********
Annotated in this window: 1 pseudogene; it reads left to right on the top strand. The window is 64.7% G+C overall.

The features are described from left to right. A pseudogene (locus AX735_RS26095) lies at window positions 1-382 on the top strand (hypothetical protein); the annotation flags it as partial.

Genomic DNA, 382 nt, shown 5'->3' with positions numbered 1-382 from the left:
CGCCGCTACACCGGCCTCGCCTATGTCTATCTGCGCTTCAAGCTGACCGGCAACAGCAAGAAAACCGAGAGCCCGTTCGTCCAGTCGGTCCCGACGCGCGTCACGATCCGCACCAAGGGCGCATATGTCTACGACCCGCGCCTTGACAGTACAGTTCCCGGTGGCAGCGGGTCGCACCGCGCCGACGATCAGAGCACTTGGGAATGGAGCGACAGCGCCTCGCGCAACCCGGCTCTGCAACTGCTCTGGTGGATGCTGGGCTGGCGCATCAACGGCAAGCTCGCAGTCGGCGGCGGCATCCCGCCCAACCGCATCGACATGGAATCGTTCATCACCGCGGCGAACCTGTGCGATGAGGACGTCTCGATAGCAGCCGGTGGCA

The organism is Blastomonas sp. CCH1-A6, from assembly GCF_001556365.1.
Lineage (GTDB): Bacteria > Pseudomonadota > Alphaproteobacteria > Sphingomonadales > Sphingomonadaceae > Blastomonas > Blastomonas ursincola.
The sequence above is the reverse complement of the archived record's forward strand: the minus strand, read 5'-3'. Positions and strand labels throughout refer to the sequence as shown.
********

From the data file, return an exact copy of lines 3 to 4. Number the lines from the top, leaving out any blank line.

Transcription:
Genomic DNA, 382 nt, shown 5'->3' with positions numbered 1-382 from the left:
CGCCGCTACACCGGCCTCGCCTATGTCTATCTGCGCTTCAAGCTGACCGGCAACAGCAAGAAAACCGAGAGCCCGTTCGTCCAGTCGGTCCCGACGCGCGTCACGATCCGCACCAAGGGCGCATATGTCTACGACCCGCGCCTTGACAGTACAGTTCCCGGTGGCAGCGGGTCGCACCGCGCCGACGATCAGAGCACTTGGGAATGGAGCGACAGCGCCTCGCGCAACCCGGCTCTGCAACTGCTCTGGTGGATGCTGGGCTGGCGCATCAACGGCAAGCTCGCAGTCGGCGGCGGCATCCCGCCCAACCGCATCGACATGGAATCGTTCATCACCGCGGCGAACCTGTGCGATGAGGACGTCTCGATAGCAGCCGGTGGCA